By Ranjith Lewis and François Habryn
Successful technology modernization projects are driven by people and processes. Yet all too often, companies spend the majority of their time and resources acquiring digital tools rather than promoting organization-wide acceptance of the new technology.
Unfortunately, overlooking the human element inherent in digital innovation can undermine almost any transformation initiative.
McKinsey research found that roughly 70% of change programs fail to achieve their goals,1 due in large part to employee resistance, lack of management support, and other “soft costs” of organizational change. As a result, investments in technology that are designed to improve customer satisfaction, enhance internal operations, or advance other corporate objectives tend to yield costly overruns, low adoption rates, and poor business outcomes.
There’s a better way.
When planning any large-scale digital innovation or new way of working, think strategically about the non-technical aspects of the initiative. Building awareness, gaining buy-in, and reinforcing change throughout your organization paves the way for a much smoother journey than if you focus on the technology alone.2
Experience offers proof. These five tips—learned through helping scores of customers deploy AIOps across their organizations—can help put your company on the right path to successful technology implementation.
1. Humanize your approach
Your employees must first learn to trust the technology you’re introducing before they can use it to make informed decisions or produce specific results.
For example, insights generated by AIOps can automatically predict emerging issues with a high degree of certainty. Once your teams understand what the information is telling them, they can investigate anomalies and resolve related issues before you experience service disruptions or other problems.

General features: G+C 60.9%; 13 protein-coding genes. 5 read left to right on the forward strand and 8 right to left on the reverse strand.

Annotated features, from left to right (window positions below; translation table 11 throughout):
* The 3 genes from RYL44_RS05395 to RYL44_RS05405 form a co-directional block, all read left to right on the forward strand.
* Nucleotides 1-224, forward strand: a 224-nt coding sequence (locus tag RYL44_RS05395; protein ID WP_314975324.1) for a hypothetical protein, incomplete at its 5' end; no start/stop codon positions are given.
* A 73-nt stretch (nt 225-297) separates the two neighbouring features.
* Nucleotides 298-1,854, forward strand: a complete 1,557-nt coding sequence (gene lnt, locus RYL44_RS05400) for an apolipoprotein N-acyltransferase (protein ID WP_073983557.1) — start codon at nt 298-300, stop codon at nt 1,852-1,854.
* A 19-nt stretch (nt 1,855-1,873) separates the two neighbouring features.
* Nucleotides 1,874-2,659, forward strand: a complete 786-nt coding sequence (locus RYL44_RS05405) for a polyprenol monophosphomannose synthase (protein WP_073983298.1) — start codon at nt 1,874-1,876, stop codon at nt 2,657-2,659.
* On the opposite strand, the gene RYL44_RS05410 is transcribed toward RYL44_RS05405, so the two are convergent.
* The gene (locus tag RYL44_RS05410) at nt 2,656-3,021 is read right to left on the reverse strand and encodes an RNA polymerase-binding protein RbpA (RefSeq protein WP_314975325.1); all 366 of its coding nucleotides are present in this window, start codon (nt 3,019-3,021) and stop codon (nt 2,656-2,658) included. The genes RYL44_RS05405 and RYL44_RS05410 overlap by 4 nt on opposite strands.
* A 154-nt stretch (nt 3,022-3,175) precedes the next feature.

It’s a fundamental shift in operational thinking to move from a reactive model that measures “mean time to detect” and “mean time to repair” to a predictive strategy that gauges “mean time before failure” and “mean time between failures.” That’s why, when deploying initiatives like AIOps, you need to consider how it will affect your people and processes after implementation.
If you or your employees need assurance about the effectiveness of a certain technology, start your modernization journey with an experiment. With AIOps, for instance, you could continue responding to incidents after they arise as you normally would, but use AIOps following remediation to investigate underlying causes of the disruptions. The resulting data from this use case shows how certain anomalies can be used to predict specific changes in operational performance.
After formally implementing technology that’s backed by positive outcomes, you should accept and incorporate employee feedback.
Make a point to:
- Solicit comments and answer questions from users
- Diagnose and address any post-implementation issues
- Celebrate successes and team engagements
Involving employees throughout the process and continually refining the new ways of working helps foster goodwill and bolster adoption throughout your organization, leading to sustained progress.
2. Secure executive sponsorship
During the planning stages of technology modernization, your CIO, CTO, and other executives must align the transformation goals with your organization’s overall business strategy. This unified vision helps IT leaders engage their teams and prepare practitioners for change.